The fans lined up one by one in the most orderly fashion, waiting for their chance to take a photograph or snag an autograph from the first Japanese winner of the Indianapolis 500 .
Good thing they were patient, too.
Takuma Sato spent time chatting with every single one of them.
The meet-and-greet came during a triumphant tour of Japan late last year, which included stops at the Twin Ring Motegi racetrack, Mt. Fuji and the Tokyo headquarters of Honda . Along for the ride was the massive Borg-Warner Trophy, with the face of Sato now molded into it alongside the rest of the Indy 500 champions, as it left the United States for the very first time.
"The fans were overwhelming," recalled Scott Gallett, a vice president at BorgWarner Inc., who was on the trip as the trophy's caretaker. "We had people that came to multiple events. They'd just follow us around. And it was something to see such an appreciation for Takuma and what he'd accomplished."
The 41-year-old Sato may not carry the name recognition of Unser or Andretti even after winning last year's race for Andretti Autosport . But with a quick smile, easy laugh and ebullient personality, he was nonetheless a popular champion, so much so that nobody seemed to care a whole lot that he denied perpetual fan-favorite Helio Castroneves from joining the hallowed club of four-time winners.
That was just in America, too. Sato was positively revered in Japan, where he first shot to stardom years ago driving in Formula One, far and away its most popular motorsports series.
When he first returned home last June to celebrate his win, hundreds of fans and media were on hand to greet him at Narita Airport. And during a four-day victory tour in the Japanese capital, he visited the world-famous Shibuya Cross intersection — Tokyo's version of New York City's Times Square — where the finish of the Indy 500 was shown on a giant video screen.
The love affair continued into this season, too.
Sato threw out ceremonial first pitches for Cubs and Angels games. He got to spend some time with baseball sensation Shohei Ohtani, bringing two of Japan's most popular sports stars together.
"I've had so many different things and people I've met — Olympians, baseball plays. Yes, Shotani," Sato said this week, shortly before surviving bump day to make the 33-car field for Sunday's race.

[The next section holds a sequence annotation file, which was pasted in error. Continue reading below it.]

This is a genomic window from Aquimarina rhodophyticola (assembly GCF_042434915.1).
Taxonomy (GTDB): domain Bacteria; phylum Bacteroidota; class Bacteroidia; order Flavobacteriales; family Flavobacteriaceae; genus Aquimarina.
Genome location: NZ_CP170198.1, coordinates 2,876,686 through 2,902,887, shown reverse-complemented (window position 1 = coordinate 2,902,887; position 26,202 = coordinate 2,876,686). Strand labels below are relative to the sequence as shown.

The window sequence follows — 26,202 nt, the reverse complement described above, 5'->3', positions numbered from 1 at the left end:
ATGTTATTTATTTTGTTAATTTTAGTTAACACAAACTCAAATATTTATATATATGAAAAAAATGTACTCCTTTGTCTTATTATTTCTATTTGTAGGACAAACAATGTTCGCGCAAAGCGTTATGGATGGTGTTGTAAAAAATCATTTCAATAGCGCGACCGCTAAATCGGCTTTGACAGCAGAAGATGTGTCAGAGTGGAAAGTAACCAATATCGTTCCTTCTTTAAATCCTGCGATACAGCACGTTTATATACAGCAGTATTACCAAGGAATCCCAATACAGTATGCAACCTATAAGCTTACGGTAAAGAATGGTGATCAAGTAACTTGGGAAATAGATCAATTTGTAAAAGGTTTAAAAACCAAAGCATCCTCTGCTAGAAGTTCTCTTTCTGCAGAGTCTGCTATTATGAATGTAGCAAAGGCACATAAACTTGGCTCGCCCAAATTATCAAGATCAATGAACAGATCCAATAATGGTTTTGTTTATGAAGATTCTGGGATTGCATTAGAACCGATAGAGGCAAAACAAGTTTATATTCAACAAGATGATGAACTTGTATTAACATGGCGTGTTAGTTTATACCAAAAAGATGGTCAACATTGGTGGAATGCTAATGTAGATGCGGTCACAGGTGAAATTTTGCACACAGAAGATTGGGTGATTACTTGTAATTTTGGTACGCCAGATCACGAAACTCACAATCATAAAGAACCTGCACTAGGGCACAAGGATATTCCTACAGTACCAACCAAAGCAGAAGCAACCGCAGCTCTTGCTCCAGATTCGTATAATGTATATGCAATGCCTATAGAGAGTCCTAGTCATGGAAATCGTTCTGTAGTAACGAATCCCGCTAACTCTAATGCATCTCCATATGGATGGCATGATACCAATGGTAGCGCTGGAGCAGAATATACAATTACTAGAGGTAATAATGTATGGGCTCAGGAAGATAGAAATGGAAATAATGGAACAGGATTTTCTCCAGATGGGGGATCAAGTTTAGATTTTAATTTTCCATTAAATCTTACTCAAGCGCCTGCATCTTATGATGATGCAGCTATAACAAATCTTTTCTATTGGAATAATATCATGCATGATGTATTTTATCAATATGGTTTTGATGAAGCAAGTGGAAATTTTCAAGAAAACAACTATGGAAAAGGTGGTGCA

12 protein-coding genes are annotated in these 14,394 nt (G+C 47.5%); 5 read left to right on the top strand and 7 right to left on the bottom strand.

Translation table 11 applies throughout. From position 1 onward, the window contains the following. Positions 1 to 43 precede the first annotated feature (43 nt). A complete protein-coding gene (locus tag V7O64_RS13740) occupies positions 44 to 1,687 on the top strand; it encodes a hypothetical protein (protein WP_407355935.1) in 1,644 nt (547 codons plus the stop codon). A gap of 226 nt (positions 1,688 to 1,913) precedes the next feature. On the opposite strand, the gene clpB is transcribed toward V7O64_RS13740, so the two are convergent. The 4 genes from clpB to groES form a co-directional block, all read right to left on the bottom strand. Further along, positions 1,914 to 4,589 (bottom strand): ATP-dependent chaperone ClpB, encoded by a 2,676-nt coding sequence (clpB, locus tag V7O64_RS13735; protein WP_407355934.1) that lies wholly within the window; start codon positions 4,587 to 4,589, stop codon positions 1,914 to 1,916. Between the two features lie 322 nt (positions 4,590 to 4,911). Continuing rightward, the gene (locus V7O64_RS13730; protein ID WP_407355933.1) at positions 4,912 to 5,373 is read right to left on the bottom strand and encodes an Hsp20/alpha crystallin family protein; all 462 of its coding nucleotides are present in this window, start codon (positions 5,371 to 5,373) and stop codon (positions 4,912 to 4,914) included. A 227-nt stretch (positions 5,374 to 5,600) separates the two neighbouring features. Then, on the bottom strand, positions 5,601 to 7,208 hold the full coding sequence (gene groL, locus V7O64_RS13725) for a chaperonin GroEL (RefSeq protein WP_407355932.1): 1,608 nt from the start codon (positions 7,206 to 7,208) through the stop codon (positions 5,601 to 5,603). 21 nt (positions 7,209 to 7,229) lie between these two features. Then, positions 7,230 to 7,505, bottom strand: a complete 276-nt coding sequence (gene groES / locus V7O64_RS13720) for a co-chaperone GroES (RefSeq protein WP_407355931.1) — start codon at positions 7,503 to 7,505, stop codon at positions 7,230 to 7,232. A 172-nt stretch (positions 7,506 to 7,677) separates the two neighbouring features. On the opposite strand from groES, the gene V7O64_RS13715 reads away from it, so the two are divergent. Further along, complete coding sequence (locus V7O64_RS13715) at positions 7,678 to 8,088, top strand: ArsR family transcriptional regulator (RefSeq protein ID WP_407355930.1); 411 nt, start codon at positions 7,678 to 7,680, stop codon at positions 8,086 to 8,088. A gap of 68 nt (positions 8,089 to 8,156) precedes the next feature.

"Baseball, you know, I like it but I never played in my life, so I never thought I'd get to throw out a first pitch," he said. "Motor racing is big but baseball is the national sport."
There are a few reasons why Sato has been in such high demand.
For one thing, he has a go-for-broke style that resonates among auto racing fans regardless of nationality. He's willing to push the limit, even if it means crashing out in search of the win.
That was the case in 2012, when he challenged Dario Franchitti for the lead on the final lap. Sato was pushed low, lost control and the two cars clipped tires, sending him into the wall. Franchitti held on to win the race while Sato, despite his disappointment, was gracious in defeat.
That's the other big reason he's in demand: His personality is magnetic. He's the kind of driver that fans can't help but cheer for, and he returns their love for him in kind.
"Sometimes it's tiring," he said of the constant adoration, "but I really appreciate it."
The Indy 500 victory was without question the biggest moment of Sato's career. He'd only won one other IndyCar race, back in 2013, and managed one podium finish in 44 races in Formula One. Yet it showed once more how much different winning can be at the Brickyard.
There are no victory tours for winning elsewhere, no photo ops at Mt. Fuji, and Honda officials are less inclined to fete you at world headquarters.
Now the trick is to back up that victory.
Sato is driving for his third team in three years in Rahal Letterman Lanigan Racing , and recently ran in the top 10 at the Grand Prix of Indianapolis. He's now teammates with Graham Rahal and Oriol Servia with Bobby Rahal serving as his strategist when the green flag flies on Sunday.
"I think we've got as strong a group as any team out there," Bobby Rahal said. "I think with the group we have, we have three pretty strong prospects for the 500, and I'm pretty excited about that."
Who knows? Maybe the slight-as-a-pixie Sato can become the first repeat winner since Castroneves more than a decade ago, and embark on another triumphant tour of Japan.
One thing is certain: The fans would surely show up.
"He's always been so fantastic to work with. Very humble, doesn't ever think he deserves it," Gallett said. "Of course, he does. He deserves everything he's gotten."
AP Sports Writers Michael Marot and Jim Armstrong contributed to this report.
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